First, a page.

The AFL had not planned to roll out the player appeals until round 11 and had chosen not to run them during the indigenous round in the belief that it was a week for positive messages.

The messages will be displayed at Sunday’s Melbourne-Hawthorn game at the MCG in which Nathan Jones and Rioli will feature in scoreboard telecasts, finishing with a graphic featuring details on reporting anti-social behaviour via text message.

Adelaide’s Rory Sloane and a Fremantle opponent will deliver similar pleas at AAMI Stadium, with Port Adelaide’s captain Boak and a senior Western Bulldogs opponent to do the same at TIO Stadium in Darwin. North Melbourne captain Andrew Swallow is expected to feature in the clash against St Kilda.

The view from Sydney was that Goodes had already delivered a powerful message and the Swans game against Essendon on Saturday at the SCG will feature their co-captain Jack.

Saints captain Nick Riewoldt planted the seed for the idea at AFL headquarters when the captains held their annual meeting with the commission and the league executive in March. Riewoldt told the commission he believed spectator abuse had become worse over his years in the game and Evans was prompted by an American football campaign on NFL scoreboards featuring star players.

The AFL Players Association will also re-release posters at venues featuring star footballers above the slogan: ”Our teams are made up of many colours: Wear them with pride, not prejudice.”

Milne told Channel Nine on Sunday: ”It’s a bit of a touchy subject. Nothing really changes with me. What happened on Friday night was very sad for the game … But I cop a few words which aren’t good for anyone. I’ve got a couple of kids and they go to the footy and my family and parents have to cop the abuse. So the sooner we can stamp it out the better.”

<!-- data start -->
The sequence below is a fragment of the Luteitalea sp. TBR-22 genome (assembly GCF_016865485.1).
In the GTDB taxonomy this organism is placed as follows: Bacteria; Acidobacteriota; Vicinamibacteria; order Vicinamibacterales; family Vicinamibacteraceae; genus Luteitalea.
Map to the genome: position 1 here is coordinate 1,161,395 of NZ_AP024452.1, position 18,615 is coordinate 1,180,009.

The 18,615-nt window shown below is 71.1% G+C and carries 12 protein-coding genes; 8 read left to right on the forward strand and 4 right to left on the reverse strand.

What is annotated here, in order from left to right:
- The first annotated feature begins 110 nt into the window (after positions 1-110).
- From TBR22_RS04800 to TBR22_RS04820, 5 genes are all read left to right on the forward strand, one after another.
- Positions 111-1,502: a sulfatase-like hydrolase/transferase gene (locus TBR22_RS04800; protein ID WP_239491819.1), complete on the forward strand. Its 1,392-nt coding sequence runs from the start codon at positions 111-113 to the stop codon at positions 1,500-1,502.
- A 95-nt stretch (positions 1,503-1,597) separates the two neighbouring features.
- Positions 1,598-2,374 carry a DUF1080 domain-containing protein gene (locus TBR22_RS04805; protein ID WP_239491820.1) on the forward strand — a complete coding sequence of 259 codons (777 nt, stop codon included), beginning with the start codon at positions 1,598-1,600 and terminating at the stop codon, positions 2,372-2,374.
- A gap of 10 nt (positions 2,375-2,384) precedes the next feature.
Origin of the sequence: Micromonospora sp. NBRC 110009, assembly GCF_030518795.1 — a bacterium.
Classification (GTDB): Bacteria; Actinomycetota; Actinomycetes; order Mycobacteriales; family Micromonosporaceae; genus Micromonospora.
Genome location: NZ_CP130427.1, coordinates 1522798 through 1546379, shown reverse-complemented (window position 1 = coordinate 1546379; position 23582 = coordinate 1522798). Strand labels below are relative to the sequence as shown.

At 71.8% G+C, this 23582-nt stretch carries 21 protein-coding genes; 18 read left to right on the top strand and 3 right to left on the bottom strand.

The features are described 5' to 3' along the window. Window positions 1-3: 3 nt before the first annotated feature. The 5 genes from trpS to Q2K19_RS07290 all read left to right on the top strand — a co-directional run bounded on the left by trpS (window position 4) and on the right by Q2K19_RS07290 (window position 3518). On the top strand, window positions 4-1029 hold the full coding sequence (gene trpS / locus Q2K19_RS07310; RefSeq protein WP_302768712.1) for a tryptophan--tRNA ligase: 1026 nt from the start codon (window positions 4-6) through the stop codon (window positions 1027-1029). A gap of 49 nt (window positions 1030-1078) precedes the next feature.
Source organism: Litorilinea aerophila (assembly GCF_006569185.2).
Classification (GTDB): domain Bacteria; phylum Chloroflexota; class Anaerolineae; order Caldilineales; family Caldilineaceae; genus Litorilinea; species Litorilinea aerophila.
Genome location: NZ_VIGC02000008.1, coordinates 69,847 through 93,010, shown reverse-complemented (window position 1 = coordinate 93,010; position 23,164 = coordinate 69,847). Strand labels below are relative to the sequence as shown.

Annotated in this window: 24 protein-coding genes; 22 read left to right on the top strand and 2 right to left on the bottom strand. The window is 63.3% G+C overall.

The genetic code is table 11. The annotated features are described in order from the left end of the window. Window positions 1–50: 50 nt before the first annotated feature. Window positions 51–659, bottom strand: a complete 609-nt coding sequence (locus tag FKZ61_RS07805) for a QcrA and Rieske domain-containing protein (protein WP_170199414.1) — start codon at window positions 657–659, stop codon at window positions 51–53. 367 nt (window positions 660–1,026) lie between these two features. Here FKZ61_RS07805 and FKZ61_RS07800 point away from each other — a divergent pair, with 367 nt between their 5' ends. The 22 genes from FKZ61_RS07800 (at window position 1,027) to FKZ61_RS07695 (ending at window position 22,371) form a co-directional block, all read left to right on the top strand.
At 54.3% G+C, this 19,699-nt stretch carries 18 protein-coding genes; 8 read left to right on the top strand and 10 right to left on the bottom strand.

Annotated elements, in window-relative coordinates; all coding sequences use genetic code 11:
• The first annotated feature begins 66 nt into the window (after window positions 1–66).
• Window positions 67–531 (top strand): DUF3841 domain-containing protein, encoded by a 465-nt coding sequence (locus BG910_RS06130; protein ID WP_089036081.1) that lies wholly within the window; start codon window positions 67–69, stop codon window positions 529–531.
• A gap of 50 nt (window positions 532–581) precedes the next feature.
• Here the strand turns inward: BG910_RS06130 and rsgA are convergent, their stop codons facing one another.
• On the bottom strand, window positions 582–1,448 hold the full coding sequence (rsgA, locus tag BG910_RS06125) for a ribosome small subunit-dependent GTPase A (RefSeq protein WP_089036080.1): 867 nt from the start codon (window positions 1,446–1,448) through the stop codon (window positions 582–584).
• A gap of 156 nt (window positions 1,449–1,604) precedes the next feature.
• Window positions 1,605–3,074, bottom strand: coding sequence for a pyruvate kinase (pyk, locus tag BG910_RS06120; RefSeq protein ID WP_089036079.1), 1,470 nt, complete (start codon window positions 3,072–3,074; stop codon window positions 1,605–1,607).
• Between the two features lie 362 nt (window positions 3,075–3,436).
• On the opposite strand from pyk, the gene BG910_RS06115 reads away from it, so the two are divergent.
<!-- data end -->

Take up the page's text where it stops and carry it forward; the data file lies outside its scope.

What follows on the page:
Evans said: ”We don’t want people coming to the game being subjected to abuse and we don’t want it to happen to our players.”

This story Administrator ready to work first appeared on Nanjing Night Net.


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31 Jan 19

Ray Gunston, caretaker chief executive of the embattled Essendon Football Club, has been shortlisted for the top job at racing’s broadcasting network TVN.
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Gunston took over from Ian Robson, who resigned as Essendon chief last week amid allegations of the use of illegal substances on players at the club, but is being keenly pursued for the TVN role.

Gunston, a former boss of Tattersalls and non-executive director of Sigma Pharmaceuticals Ltd, is one of the leading candidates for the TVN position, which is believed to carry an annual salary of $800,000 a year, after other high-profile targets passed on the role, including former Football Federation Australia chief Ben Buckley and News Ltd’s Michael Miller.

This followed the departure of former News Ltd boss John Hartigan from the position of TVN chairman earlier this year after he observed that a dysfunctional board and a restrictive shareholder agreement rendered the position unworkable.

TVN has been split by controversy and inept commercial dealings over the past 12 months and a fierce split between board members in Melbourne and Sydney has cost the racing industry significant income.

Racing administrators are uneasy about the state of the business because of the amount of money spent on consultants and payroll.

The favourite for the TVN role is former Channel Seven chief executive Peter Lewis, who was the architect of the deal that saw TVN pay $2million a year to Seven for a free-to-air platform to broadcast select race meetings. Lewis then signed corporate bookmaker Tom Waterhouse to a $5 million a year deal, securing a boon result for Seven.

Lewis spent 13 years at Seven West Media but left the position as chief executive earlier this year.

Former Washington Redskins administrator Bruce Mann is also on a shortlist of candidates to be considered by the TVN board after finishing a 10-year role with XYZnetworks last year, as is acting TVN chief executive Stephen Dole.

This story Administrator ready to work first appeared on Nanjing Night Net.